Three Ways to Explore Art about Bodies

Art often examines the inner emotional and intellectual dimensions of life; sometimes, though, it considers what its like to be a living creature, an animal with a body that is beautiful, functional, or, at times, diseased. Chicago is full of art that explores themes of health, beauty, sex, and other bodily functions. Here are Storied Chicago's suggestions for looking at a few, somewhat-unconventional works of art about bodies.

 

1. The International Museum of Surgical Science

 Ancient Skulls from Peru in the collection of the IMSS

Ancient Skulls from Peru in the collection of the IMSS

Consider the inner workings, and malfunctions, of the human body at the International Museum of Surgical Science.

The museum documents the successes and, in some cases, grim failures of surgeons over the centuries.

 Sketch by the Swiss "father of modern physiology" Albrecht von Haller

Sketch by the Swiss "father of modern physiology" Albrecht von Haller

Located at 1524 N. Lakeshore Drive in an early 20th century mansion, it is modeled on one of the buildings at the Palace of Versailles.

The museum's 10,000 square feet of public galleries feature surgical instruments and skeletons as well as paintings, drawings, and photographs of human anatomy, medical equipment, and surgical procedures. The museum is open Tuesday through Sunday. Admission is free on Tuesdays and $15 on other days.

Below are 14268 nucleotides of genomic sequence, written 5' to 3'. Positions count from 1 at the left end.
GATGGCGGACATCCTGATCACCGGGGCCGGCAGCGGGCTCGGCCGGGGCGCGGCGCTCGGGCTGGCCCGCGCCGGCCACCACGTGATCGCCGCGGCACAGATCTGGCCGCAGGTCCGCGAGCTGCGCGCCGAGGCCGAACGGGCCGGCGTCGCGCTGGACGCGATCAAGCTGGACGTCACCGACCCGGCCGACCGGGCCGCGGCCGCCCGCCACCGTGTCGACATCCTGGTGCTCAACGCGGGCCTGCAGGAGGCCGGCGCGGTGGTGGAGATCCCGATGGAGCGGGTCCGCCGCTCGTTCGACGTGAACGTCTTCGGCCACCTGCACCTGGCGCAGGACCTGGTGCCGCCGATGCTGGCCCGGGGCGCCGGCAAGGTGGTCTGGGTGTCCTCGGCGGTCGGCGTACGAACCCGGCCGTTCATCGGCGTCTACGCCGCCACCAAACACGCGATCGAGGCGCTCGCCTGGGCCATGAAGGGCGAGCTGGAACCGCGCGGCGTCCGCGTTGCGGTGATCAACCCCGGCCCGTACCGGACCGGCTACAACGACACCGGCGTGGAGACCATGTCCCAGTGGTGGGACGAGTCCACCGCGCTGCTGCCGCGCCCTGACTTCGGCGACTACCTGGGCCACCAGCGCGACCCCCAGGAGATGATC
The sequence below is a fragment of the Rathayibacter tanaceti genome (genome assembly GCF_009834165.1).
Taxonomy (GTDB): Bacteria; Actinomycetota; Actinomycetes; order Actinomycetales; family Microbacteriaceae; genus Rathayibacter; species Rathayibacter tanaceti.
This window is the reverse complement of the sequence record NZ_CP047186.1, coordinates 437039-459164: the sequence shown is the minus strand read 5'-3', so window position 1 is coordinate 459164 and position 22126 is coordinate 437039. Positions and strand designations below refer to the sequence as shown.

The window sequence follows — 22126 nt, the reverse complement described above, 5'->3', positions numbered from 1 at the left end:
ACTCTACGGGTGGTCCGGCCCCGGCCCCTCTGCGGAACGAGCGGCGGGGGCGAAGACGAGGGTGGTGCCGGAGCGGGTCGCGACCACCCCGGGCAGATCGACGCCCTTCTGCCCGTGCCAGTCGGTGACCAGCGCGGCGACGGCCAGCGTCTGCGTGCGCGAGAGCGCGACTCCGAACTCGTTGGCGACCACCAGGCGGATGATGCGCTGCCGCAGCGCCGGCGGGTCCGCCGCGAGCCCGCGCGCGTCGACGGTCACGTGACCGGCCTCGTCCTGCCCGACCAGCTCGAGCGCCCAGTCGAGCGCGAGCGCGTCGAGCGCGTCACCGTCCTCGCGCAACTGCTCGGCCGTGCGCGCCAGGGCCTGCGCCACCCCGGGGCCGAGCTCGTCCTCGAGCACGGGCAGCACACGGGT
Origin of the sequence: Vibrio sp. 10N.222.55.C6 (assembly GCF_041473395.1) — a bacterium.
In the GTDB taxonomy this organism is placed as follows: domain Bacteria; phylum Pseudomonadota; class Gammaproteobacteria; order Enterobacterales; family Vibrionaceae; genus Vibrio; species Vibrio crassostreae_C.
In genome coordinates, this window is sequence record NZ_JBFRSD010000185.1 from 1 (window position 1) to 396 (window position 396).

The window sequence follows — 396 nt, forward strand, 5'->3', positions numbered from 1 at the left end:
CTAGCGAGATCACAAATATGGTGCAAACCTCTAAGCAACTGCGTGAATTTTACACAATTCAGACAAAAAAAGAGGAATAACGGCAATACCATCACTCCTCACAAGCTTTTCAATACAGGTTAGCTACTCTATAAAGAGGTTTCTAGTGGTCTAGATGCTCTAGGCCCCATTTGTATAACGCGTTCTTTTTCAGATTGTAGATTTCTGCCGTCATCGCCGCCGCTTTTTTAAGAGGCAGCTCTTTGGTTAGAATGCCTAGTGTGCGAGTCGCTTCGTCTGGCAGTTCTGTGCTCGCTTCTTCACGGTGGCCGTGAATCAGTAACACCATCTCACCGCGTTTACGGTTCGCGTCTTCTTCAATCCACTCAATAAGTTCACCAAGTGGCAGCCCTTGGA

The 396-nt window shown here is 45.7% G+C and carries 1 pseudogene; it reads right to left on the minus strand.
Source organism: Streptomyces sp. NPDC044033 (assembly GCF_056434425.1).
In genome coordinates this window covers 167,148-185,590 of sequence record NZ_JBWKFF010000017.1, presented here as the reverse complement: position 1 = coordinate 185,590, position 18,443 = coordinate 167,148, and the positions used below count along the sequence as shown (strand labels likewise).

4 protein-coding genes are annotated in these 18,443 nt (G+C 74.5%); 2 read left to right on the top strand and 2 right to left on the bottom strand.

2. Shit Fountain

 Shit Fountain

Shit Fountain

Contemplate one of our less savory bodily functions at Shit Fountain.

In 1917, French artist Marcel Duchamp shocked the art world with his Fountain, a porcelain urinal, which challenged traditional aesthetics and even suggested, as one critic noted, "art is something you piss on." 

 Duchamp's Fountain

Duchamp's Fountain

Chicago artist Jerzy S. Kenar has made a Duchampian contribution to the urban landscape with his sculpture Shit Fountain. The sculpture begs the question: does a rendering of a piece of excrement count as art? Is it funny, thought provoking, or just plain vulgar?

Born in Poland, Kenar moved to Chicago and opened a gallery in 1980. He has since become an internationally renowned artist, particularly for his religious-themed works. Kenar's pieces decorate the walls of O'Hare International Airport, the Harold Washington Library Center, and several churches throughout Chicagoland.   

Shit Fountain sits in front of a private residence in East Ukrainian Village at 1001 North Wolcott Avenue. Kenar says he hopes it will inspire dog owners to clean up after their pets. He and his pit bull live in the neighborhood.  

 

3. Naughty Little Cabaret

You can admire the male form for its strength and its athleticism at the Naughty Little Cabaret. 

Chicago has a lively burlesque scene, but the Naughty Little Cabaret at 26 Division St. is the city's only show with an all-male cast.

Stop in at 8 p.m. on Saturday and select Friday nights to see scantily-clad men and drag divas sing, dance, and perform stunning acrobatic feats.

 Pole dancer at the Naughty Little Cabaret

Pole dancer at the Naughty Little Cabaret

The show is for all adults over 21 who appreciate burlesque and the male form. General admission for the show is $30 and comes with a shot. VIP admission is $40, which gets you a seat in one of the first three rows and a shot.